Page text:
Bewick, Thomas: My Life.

Bewick, Thomas - My Life. Folio Society, 1981, 1st thus.

'Look at his tailpieces, Reader,' wrote John James Audubon in 1831, of Thomas Bewick, 'And say if you ever saw so much life represented before.' The world, in general, took the hint, to an extent Audubon could hardly have foreseen. Scarcely a day passes in the modern world without his wood-engravings being reproduced: for the labelling of fertiliser sacks and bread wrappers, for the decoration of writing paper, pottery, books, wallpaper, visiting cards, for the improvement of every conceivable kind of advertisement. His work has become better known than his name. Like Mozart, he would (if royal-ties were paid forever) be a posthumous millionaire. Six years before he died, he started to set down a memoir of his life. It has become a minor classic: a unique record of a life as child, apprentice, and craftsman in Georgian England. The vivid sketches were left unfinished at his death in 1828 and unprepared for the press. It was not till 1862 that a first edition was put together. Now he was to find fame as writer too. Charles Kingsley, presented with an early copy, said, 'I have read it through, and am equally delighted and astonished at it. Brought up as I was on Bewick's Birds. . . I have always held him to be a genius in his own line, but I was not prepared to find him so remarkable a man in other respects. What gives these irrepressibly lively sketches their appeal is Bewick's 'painter's eye': the eye which records at the back of a minute vignette a boy relieving himself in a stream, or a dog frightened out of its wits by shadows. Nothing natural escaped him. Still, no doubt, it is the early part of the life of the man from Cherryburn (the farm where he was born) that has inspired the great and enduring affection for this small masterpiece: his intensely felt recollections of Northumberland in winter cold and summer breeze; of pranks on the river; or the cruelty of huntsmen; or the pleasures of angling; or memories of a 500-mile walk round the Highlands. This he started on concluding his seven-year apprenticeship - 'I felt just as one may suppose a bird would feel, upon escaping from its cage.' Soon after came his one long visit to London, 'I must first begin to tell you that I like it (or like to live in it) very badly,' and his memorable description of the capital 'which is cover'd with all the porrige of outside show'. He was soon back in Newcastle, and in partnership with his old master Beilby, working on the books which brought him fame, interspersing his more serious studies, as he tells us 'with tailpieces of gaiety and humour, as instruction is of little avail without constant cheerfulness and occasional amusement'. Unfinished and carelessly constructed though it is, his memoir nevertheless gives a moving and delightful picture of the character which made such an indelible impression on Audubon as a 'perfect old Englishman. . . truly a Son of Nature'. This edition omits some of the philosophical passages towards the end of the book. It includes, in addition to a representative selection of the wood-engravings, thirty-one of the little known yet delicately beautiful water-colours which Bewick made as preliminary studies. (Folio Society).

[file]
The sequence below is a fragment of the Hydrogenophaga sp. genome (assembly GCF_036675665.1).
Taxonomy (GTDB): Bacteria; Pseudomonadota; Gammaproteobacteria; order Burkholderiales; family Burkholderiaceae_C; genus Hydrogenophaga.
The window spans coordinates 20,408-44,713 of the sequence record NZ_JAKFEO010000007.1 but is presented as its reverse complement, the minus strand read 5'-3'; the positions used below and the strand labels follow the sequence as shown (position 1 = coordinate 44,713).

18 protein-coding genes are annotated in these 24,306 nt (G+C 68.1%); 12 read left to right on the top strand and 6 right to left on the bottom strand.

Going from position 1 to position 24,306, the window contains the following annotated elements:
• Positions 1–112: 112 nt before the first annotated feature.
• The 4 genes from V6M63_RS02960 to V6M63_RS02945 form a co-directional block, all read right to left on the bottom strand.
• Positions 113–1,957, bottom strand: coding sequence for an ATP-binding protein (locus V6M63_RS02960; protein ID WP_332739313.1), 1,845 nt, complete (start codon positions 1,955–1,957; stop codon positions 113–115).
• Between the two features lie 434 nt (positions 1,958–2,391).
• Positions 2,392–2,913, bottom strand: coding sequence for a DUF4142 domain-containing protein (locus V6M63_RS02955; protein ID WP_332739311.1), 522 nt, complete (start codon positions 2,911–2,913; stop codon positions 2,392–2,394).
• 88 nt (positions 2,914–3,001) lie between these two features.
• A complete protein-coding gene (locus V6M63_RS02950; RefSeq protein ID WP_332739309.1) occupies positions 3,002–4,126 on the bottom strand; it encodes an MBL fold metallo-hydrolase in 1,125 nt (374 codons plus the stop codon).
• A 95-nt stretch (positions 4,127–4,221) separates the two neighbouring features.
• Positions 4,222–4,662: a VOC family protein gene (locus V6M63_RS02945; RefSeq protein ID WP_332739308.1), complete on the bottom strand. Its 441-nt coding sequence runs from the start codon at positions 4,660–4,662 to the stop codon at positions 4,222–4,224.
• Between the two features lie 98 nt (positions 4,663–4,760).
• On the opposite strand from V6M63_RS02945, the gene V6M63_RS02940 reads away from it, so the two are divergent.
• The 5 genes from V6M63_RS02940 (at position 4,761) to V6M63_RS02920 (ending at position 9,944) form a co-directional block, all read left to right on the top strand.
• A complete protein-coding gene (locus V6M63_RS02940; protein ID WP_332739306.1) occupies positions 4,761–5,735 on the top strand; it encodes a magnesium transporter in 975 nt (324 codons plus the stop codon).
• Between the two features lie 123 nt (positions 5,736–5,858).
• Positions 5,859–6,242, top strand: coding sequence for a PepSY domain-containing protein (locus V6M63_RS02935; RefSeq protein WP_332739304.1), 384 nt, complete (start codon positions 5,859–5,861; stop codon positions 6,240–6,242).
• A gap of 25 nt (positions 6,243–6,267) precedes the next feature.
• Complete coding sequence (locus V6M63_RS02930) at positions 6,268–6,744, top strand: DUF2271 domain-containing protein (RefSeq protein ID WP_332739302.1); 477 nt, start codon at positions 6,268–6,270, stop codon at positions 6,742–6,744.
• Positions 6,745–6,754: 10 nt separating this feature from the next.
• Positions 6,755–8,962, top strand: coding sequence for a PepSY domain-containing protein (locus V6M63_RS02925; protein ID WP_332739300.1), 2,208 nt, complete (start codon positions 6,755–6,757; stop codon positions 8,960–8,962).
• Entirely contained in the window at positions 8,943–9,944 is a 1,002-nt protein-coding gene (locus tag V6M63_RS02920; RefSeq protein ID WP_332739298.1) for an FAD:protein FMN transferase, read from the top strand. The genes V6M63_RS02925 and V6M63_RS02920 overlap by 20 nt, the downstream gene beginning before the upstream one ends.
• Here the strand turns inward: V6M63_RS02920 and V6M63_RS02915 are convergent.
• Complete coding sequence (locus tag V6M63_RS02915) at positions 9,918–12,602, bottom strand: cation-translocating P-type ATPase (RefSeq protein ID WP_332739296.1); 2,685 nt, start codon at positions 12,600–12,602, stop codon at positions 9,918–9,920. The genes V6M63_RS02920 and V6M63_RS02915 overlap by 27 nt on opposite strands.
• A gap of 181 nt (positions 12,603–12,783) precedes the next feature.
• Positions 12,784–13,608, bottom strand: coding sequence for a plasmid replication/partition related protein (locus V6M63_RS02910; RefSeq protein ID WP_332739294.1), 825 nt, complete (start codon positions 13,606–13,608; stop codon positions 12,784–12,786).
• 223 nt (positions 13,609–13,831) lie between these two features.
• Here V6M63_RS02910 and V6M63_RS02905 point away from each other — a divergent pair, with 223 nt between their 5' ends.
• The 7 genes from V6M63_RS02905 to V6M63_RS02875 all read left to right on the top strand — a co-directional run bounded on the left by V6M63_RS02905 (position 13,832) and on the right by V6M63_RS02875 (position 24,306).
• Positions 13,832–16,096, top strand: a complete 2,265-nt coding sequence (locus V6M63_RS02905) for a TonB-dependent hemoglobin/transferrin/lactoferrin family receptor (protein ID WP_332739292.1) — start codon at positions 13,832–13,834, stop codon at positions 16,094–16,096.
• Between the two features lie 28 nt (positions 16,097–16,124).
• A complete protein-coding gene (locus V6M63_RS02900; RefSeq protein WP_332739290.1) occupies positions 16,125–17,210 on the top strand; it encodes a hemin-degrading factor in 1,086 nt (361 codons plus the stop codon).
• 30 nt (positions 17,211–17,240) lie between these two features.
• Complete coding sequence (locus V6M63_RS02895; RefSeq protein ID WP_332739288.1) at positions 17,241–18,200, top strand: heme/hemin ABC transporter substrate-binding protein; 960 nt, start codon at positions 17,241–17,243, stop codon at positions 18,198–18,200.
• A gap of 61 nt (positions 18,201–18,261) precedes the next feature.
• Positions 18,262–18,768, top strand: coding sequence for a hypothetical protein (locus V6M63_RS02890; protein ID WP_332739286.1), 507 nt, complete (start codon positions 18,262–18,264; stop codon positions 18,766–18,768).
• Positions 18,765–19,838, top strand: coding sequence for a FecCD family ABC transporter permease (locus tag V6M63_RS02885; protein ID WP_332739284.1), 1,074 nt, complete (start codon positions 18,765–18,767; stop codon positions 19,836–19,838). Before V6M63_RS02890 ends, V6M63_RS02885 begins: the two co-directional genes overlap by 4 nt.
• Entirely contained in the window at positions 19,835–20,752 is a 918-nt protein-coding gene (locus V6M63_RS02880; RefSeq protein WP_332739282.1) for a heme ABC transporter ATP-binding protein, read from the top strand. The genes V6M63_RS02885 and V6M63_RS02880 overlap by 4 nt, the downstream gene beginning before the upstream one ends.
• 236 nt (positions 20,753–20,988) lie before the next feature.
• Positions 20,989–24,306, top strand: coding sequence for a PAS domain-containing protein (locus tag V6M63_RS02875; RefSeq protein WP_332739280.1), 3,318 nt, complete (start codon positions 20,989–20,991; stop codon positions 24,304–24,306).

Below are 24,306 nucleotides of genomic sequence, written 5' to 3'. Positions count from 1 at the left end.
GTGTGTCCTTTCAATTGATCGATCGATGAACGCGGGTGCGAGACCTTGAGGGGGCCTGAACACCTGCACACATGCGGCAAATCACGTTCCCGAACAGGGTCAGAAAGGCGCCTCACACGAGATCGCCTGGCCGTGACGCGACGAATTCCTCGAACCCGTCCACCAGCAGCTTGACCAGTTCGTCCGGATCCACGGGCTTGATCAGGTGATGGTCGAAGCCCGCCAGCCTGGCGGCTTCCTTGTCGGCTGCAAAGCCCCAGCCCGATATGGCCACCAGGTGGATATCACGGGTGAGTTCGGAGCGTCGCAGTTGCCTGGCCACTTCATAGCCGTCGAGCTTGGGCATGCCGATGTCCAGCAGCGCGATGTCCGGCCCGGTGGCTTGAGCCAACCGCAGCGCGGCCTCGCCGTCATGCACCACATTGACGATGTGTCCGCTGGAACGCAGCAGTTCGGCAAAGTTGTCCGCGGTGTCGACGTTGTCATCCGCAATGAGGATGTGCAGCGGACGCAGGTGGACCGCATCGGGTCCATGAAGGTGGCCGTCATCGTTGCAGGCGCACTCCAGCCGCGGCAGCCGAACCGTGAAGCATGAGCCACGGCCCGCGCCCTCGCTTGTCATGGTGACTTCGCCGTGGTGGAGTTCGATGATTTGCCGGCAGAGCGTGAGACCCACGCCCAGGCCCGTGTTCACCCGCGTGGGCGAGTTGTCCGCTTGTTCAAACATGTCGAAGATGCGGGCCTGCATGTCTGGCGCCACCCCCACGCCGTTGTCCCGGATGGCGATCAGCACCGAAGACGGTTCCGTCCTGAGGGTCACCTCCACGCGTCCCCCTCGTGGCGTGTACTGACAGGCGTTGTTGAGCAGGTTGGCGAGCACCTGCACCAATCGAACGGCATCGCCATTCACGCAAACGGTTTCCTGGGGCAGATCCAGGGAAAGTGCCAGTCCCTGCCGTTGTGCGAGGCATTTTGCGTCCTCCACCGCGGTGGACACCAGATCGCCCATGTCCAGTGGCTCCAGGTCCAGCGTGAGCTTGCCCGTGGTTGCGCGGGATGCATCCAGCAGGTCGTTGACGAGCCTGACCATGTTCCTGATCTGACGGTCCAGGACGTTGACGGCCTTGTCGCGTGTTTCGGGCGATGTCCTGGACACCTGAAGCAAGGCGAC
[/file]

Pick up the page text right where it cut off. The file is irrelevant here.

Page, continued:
9½" x 6¼", 192pp plus 8 plates, quarter brown cloth with yellow paper sides, hardback. Illustrated by the author with monochrome engravings throughout the text and 8 plates of watercolour drawings.

Very slightly sunned spine; fine, probably unread; no glassine wrapper (not issued in a slip-case); still has its sign up a new member postcard.

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